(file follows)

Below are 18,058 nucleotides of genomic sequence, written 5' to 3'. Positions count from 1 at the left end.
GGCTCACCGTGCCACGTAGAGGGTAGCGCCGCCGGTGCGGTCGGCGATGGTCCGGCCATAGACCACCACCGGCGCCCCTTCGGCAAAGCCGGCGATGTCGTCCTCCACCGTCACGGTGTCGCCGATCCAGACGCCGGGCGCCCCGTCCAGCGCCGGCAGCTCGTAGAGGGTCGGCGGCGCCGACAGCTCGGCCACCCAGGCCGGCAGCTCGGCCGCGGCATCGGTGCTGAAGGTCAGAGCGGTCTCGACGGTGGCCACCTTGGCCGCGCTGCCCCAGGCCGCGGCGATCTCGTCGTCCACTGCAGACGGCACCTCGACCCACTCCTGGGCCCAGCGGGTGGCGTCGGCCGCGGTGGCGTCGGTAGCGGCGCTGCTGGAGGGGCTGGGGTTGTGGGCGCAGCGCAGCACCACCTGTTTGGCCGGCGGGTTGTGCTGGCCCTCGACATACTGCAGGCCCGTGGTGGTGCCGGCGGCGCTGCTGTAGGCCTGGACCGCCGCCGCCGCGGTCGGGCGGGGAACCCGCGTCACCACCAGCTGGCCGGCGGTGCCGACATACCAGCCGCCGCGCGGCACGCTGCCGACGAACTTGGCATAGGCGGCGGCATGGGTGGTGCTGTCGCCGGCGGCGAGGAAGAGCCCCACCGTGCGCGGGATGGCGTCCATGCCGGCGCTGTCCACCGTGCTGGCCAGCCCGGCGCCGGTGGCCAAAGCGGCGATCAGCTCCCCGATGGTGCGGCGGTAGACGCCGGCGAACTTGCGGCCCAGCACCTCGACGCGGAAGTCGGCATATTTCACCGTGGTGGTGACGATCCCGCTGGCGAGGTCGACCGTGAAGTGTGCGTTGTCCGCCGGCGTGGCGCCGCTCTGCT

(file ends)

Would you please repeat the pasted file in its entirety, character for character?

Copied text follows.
Below are 18,058 nucleotides of genomic sequence, written 5' to 3'. Positions count from 1 at the left end.
GGCTCACCGTGCCACGTAGAGGGTAGCGCCGCCGGTGCGGTCGGCGATGGTCCGGCCATAGACCACCACCGGCGCCCCTTCGGCAAAGCCGGCGATGTCGTCCTCCACCGTCACGGTGTCGCCGATCCAGACGCCGGGCGCCCCGTCCAGCGCCGGCAGCTCGTAGAGGGTCGGCGGCGCCGACAGCTCGGCCACCCAGGCCGGCAGCTCGGCCGCGGCATCGGTGCTGAAGGTCAGAGCGGTCTCGACGGTGGCCACCTTGGCCGCGCTGCCCCAGGCCGCGGCGATCTCGTCGTCCACTGCAGACGGCACCTCGACCCACTCCTGGGCCCAGCGGGTGGCGTCGGCCGCGGTGGCGTCGGTAGCGGCGCTGCTGGAGGGGCTGGGGTTGTGGGCGCAGCGCAGCACCACCTGTTTGGCCGGCGGGTTGTGCTGGCCCTCGACATACTGCAGGCCCGTGGTGGTGCCGGCGGCGCTGCTGTAGGCCTGGACCGCCGCCGCCGCGGTCGGGCGGGGAACCCGCGTCACCACCAGCTGGCCGGCGGTGCCGACATACCAGCCGCCGCGCGGCACGCTGCCGACGAACTTGGCATAGGCGGCGGCATGGGTGGTGCTGTCGCCGGCGGCGAGGAAGAGCCCCACCGTGCGCGGGATGGCGTCCATGCCGGCGCTGTCCACCGTGCTGGCCAGCCCGGCGCCGGTGGCCAAAGCGGCGATCAGCTCCCCGATGGTGCGGCGGTAGACGCCGGCGAACTTGCGGCCCAGCACCTCGACGCGGAAGTCGGCATATTTCACCGTGGTGGTGACGATCCCGCTGGCGAGGTCGACCGTGAAGTGTGCGTTGTCCGCCGGCGTGGCGCCGCTCTGCT